The epidemiology of MS shows a latitudinal gradient, and its risk is governed by genetic predisposition as well as local environmental conditions (Figure 1). Even though its etiology remains uncertain, quite a few studies have suggested involvement of a virus in its pathogenesis. For example, the association between genetic and infectious components in MS development is suggested by the HERV, which constitutes about 8–30% of the human genome with approximately 98,000 elements . Until 2005, however, no HERVs capable of replication had been identified, only traces of original viruses were identified . were identified. Only one family of HERV viruses has been active, the HERV-K family, comprising <1% of total HERV elements [29, 30]. This family is a candidate for playing a fundamental role in MS pathophysiology. Evidence for this role includes studies that have shown activation of T-cell response against HERV in individuals infected with HIV . This has formed the much needed ground for alternative drug therapy targeted against HERV for elimination of HIV, and it might therefore aid in using HERV proteins as markers for drug designing instead of frequently mutating HIV antigens. One of the HERV proteins reported to be expressed in the active lesions of MS is the MS-associated retrovirus envelope protein (MSRV-Env) [32–34]. There is accumulating evidence suggesting an inverse association between HIV and MS, and large-scale epidemiological studies have supported this notion. Studies have found significantly lower prevalence of MS in people with HIV infection ; moreover, there has been only a single case report of MS treatment with antiretroviral drugs in an HIV patient.
With the help of population-based databases, a recent study demonstrated reduced incidence of MS in HIV patients; however, due to a smaller sample size, it proved statistically insignificant . Gold et al.  investigated a much larger sample and revealed a statistically significant negative relationship between HIV and MS, reflecting a protective effect of HIV on MS. Still unclear is the exact mechanism behind this association. The protection HIV provides against MS may be mediated by suppression of the immune system due to chronic HIV infection and antiretroviral medications, thus preventing MS progression or treating it completely (Figure 2). To date, it is not known whether HIV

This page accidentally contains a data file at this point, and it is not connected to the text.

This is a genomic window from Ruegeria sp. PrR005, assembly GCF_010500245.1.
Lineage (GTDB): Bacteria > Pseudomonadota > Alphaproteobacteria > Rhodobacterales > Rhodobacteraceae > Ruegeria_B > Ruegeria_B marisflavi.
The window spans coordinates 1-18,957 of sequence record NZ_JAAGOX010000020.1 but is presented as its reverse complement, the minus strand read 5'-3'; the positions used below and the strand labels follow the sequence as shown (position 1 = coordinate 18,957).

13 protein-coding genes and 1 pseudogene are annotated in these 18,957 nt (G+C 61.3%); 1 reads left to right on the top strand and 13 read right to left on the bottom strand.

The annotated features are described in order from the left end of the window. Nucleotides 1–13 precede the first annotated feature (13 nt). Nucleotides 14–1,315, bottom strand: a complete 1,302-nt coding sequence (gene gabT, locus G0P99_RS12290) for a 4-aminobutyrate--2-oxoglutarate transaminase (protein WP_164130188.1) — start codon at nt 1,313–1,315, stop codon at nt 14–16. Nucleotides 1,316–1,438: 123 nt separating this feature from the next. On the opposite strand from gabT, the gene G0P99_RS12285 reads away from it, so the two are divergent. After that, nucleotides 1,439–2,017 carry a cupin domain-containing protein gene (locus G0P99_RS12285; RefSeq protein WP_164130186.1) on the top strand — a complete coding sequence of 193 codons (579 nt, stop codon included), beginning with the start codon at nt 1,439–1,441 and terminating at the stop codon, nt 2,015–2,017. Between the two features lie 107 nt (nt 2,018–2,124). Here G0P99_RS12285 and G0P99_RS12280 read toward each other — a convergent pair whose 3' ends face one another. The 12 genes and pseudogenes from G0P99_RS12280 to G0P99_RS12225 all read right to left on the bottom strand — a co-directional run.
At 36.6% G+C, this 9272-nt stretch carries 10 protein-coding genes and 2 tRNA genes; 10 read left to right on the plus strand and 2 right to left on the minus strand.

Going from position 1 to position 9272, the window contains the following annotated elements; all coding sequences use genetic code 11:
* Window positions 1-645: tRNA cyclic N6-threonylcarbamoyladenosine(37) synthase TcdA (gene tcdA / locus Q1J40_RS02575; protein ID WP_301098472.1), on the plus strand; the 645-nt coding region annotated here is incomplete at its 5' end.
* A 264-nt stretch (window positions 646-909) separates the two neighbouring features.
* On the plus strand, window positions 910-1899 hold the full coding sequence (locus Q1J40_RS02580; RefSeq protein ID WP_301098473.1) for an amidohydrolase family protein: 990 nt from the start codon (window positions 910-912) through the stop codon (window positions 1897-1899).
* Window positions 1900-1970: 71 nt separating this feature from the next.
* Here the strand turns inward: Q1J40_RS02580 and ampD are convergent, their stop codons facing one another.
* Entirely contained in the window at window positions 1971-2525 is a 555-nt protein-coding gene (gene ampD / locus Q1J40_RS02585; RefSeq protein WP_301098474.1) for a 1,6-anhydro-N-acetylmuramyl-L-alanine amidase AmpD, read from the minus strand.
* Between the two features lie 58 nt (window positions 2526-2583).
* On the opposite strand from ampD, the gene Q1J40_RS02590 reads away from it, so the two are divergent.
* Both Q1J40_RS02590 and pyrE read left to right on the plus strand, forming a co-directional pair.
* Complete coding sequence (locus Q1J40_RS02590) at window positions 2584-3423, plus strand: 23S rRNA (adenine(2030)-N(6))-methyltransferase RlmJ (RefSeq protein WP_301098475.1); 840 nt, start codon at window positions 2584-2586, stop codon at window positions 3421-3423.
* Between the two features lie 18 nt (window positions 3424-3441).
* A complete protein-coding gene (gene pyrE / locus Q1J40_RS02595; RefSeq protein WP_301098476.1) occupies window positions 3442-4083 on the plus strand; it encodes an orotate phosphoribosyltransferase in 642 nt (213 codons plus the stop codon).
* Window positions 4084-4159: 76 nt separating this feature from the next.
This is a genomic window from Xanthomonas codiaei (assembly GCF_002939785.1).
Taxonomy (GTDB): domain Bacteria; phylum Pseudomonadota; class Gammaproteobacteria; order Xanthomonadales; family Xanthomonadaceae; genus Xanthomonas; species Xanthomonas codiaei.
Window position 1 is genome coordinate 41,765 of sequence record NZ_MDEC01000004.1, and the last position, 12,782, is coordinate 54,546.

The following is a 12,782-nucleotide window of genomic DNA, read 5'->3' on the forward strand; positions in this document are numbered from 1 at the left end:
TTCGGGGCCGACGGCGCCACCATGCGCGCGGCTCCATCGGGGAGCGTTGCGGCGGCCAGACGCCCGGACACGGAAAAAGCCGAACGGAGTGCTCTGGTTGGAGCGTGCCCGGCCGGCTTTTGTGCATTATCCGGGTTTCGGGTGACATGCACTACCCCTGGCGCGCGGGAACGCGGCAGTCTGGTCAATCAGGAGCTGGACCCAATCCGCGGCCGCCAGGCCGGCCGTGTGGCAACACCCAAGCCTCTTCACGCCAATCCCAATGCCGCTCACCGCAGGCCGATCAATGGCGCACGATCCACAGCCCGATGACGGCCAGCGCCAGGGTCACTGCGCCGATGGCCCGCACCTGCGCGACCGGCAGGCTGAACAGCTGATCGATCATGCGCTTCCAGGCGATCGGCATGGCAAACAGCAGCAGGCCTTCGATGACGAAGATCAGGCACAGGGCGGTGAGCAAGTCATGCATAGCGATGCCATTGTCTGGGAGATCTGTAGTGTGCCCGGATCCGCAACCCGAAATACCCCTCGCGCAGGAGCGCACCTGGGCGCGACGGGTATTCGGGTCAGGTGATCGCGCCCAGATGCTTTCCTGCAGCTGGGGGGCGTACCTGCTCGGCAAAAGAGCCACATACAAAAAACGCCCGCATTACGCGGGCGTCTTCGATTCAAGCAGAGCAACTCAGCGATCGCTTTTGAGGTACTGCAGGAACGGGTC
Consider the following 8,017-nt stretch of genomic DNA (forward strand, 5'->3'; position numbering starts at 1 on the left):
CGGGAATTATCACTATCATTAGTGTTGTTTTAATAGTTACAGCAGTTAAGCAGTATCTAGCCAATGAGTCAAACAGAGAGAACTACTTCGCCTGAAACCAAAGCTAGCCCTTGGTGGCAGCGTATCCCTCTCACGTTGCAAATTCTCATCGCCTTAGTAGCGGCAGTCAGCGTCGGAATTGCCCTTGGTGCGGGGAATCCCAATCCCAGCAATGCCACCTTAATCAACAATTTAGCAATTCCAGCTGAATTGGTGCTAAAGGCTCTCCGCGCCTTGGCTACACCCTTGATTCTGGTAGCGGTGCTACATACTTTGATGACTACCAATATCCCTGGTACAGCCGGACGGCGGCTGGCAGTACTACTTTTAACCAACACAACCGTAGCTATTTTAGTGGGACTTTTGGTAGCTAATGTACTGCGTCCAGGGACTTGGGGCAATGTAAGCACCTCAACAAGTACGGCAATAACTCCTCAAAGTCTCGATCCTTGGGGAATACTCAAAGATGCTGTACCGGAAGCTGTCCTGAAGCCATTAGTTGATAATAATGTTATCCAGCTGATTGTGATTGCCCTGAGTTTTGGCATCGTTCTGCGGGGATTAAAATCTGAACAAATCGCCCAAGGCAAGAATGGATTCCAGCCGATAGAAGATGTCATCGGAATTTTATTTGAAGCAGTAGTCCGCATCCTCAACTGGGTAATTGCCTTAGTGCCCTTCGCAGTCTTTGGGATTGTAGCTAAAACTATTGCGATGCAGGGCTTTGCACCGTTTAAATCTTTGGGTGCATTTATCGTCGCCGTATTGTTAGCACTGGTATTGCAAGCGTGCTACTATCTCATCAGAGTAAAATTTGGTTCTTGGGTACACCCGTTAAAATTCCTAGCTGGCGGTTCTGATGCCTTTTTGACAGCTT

The big puzzle of whether and when to start HIV therapy in MS patients remains blurred. Previous studies based on case report and data linkage studies presumed that protective infection was conferred against MS development due to ART treatment rather than HIV infection
Due to the presence of immune-inflammatory characteristics in MS, treatments targeting T lymphocyte activation may play a significant role. There is growing evidence that favors suppression of MS pathology by employing anti-HIV therapy, and it has prompted one trial in MS patients for the drug Raltegravir (Isentress)  used in HIV treatment and also an immunoglobulin G4 monoclonal antibody called GNbAC1 [4, 38–40] against HERV proteins. The association between HIV and MS can be exploited to replace conventional treatment options for MS by formulating new safe, effective, and long-term therapeutic alternatives. Further investigations are mandatory to provide a deeper insight into the mechanism of action for HIV/ART on MS risk, and this can be fulfilled by carrying out large-scale clinical, molecular, as well as epidemiological studies.
Despite the extensive research on MS, its exact etiology remains hard to pin down. Nevertheless, epidemiological findings across the globe suggest its association with specific retroviruses endogenous to humans. Regardless of the paucity of reports on HIV and MS association, this finding appears to be crucial in the etiology of MS. A comprehensive understanding of this link is needed to elucidate the complex interactions between HIV and MS and also to exploit HIV’s protective role in order to develop treatments for MS. Research that unscrambles the relation between the two would, at the same time, provide new insights into the etiopathogenesis of MS and provide therapeutic targets and strategies.
Nevertheless, additional studies on mechanisms of interaction between HIV and MS are required to determine the underlying mediators of this protective association and eventually endow insight into the disease pathogenesis as well as its management. To date, the studies in this milieu hitherto are insufficient, and there is extreme need for an extensive upsurge in large-scale conclusive molecular and epidemiological studies. It is noteworthy that this chapter further enlightens the acuity of an association between HIV (or its treatment) and a reduced risk of developing MS; however, it is flagrant that this association needs to be examined skeptically in order to gain deeper insight into this enigmatic relationship. The need of hour is to establish precisely whether having HIV, being treated for HIV with antiretroviral drugs, or a combination of the two reduces the risk of developing MS, which will certainly open the door for developing better and more promising treatment options for MS.
We express our heartfelt gratitude to the Department of Science and Technology (DST), Govt. of India, New Delhi, for providing grants to Insha Zahoor (Principal Investigator), under Women Scientist Scheme-A (WOS-A) project on Multiple Sclerosis.